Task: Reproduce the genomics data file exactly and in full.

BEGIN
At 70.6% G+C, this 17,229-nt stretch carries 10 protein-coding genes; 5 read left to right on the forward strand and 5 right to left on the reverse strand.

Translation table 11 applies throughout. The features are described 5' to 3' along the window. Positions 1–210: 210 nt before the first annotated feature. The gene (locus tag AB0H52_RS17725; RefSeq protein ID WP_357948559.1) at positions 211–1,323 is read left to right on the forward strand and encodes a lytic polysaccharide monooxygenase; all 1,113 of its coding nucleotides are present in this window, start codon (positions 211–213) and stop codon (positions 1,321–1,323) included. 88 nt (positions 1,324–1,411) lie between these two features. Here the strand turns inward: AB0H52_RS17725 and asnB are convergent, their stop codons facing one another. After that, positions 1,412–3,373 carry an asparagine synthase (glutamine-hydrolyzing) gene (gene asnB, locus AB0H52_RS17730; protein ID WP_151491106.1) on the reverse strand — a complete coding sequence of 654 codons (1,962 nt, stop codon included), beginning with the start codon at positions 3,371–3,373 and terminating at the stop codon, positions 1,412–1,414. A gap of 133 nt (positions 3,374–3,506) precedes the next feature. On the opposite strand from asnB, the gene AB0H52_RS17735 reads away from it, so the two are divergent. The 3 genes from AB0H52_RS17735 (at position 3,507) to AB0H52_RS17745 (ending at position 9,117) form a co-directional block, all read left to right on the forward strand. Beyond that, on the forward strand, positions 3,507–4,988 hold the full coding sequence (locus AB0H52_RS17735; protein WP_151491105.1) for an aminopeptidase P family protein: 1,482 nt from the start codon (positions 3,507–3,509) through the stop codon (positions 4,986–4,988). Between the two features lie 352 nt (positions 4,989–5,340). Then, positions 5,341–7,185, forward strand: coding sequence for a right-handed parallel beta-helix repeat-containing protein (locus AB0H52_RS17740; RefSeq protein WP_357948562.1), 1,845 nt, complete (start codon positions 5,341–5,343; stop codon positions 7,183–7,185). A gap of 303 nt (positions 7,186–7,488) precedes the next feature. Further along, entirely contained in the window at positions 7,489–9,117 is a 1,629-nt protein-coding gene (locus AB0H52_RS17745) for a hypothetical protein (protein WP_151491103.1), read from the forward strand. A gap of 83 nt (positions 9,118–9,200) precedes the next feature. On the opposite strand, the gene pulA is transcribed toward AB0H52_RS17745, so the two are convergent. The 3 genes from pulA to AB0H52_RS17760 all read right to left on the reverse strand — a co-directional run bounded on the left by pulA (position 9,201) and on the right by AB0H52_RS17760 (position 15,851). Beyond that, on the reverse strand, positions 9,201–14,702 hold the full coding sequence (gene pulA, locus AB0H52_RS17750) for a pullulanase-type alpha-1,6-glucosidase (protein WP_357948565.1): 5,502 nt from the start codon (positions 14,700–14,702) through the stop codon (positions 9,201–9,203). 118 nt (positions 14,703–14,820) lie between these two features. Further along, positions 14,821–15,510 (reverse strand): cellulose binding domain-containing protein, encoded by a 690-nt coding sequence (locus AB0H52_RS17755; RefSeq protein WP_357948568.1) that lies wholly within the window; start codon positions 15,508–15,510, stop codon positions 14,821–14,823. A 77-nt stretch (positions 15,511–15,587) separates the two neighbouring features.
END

At 70.6% G+C, this 17,229-nt stretch carries 10 protein-coding genes; 5 read left to right on the forward strand and 5 right to left on the reverse strand.

Translation table 11 applies throughout. The features are described 5' to 3' along the window. Positions 1–210: 210 nt before the first annotated feature. The gene (locus tag AB0H52_RS17725; RefSeq protein ID WP_357948559.1) at positions 211–1,323 is read left to right on the forward strand and encodes a lytic polysaccharide monooxygenase; all 1,113 of its coding nucleotides are present in this window, start codon (positions 211–213) and stop codon (positions 1,321–1,323) included. 88 nt (positions 1,324–1,411) lie between these two features. Here the strand turns inward: AB0H52_RS17725 and asnB are convergent, their stop codons facing one another. After that, positions 1,412–3,373 carry an asparagine synthase (glutamine-hydrolyzing) gene (gene asnB, locus AB0H52_RS17730; protein ID WP_151491106.1) on the reverse strand — a complete coding sequence of 654 codons (1,962 nt, stop codon included), beginning with the start codon at positions 3,371–3,373 and terminating at the stop codon, positions 1,412–1,414. A gap of 133 nt (positions 3,374–3,506) precedes the next feature. On the opposite strand from asnB, the gene AB0H52_RS17735 reads away from it, so the two are divergent. The 3 genes from AB0H52_RS17735 (at position 3,507) to AB0H52_RS17745 (ending at position 9,117) form a co-directional block, all read left to right on the forward strand. Beyond that, on the forward strand, positions 3,507–4,988 hold the full coding sequence (locus AB0H52_RS17735; protein WP_151491105.1) for an aminopeptidase P family protein: 1,482 nt from the start codon (positions 3,507–3,509) through the stop codon (positions 4,986–4,988). Between the two features lie 352 nt (positions 4,989–5,340). Then, positions 5,341–7,185, forward strand: coding sequence for a right-handed parallel beta-helix repeat-containing protein (locus AB0H52_RS17740; RefSeq protein WP_357948562.1), 1,845 nt, complete (start codon positions 5,341–5,343; stop codon positions 7,183–7,185). A gap of 303 nt (positions 7,186–7,488) precedes the next feature. Further along, entirely contained in the window at positions 7,489–9,117 is a 1,629-nt protein-coding gene (locus AB0H52_RS17745) for a hypothetical protein (protein WP_151491103.1), read from the forward strand. A gap of 83 nt (positions 9,118–9,200) precedes the next feature. On the opposite strand, the gene pulA is transcribed toward AB0H52_RS17745, so the two are convergent. The 3 genes from pulA to AB0H52_RS17760 all read right to left on the reverse strand — a co-directional run bounded on the left by pulA (position 9,201) and on the right by AB0H52_RS17760 (position 15,851). Beyond that, on the reverse strand, positions 9,201–14,702 hold the full coding sequence (gene pulA, locus AB0H52_RS17750) for a pullulanase-type alpha-1,6-glucosidase (protein WP_357948565.1): 5,502 nt from the start codon (positions 14,700–14,702) through the stop codon (positions 9,201–9,203). 118 nt (positions 14,703–14,820) lie between these two features. Further along, positions 14,821–15,510 (reverse strand): cellulose binding domain-containing protein, encoded by a 690-nt coding sequence (locus AB0H52_RS17755; RefSeq protein WP_357948568.1) that lies wholly within the window; start codon positions 15,508–15,510, stop codon positions 14,821–14,823. A 77-nt stretch (positions 15,511–15,587) separates the two neighbouring features.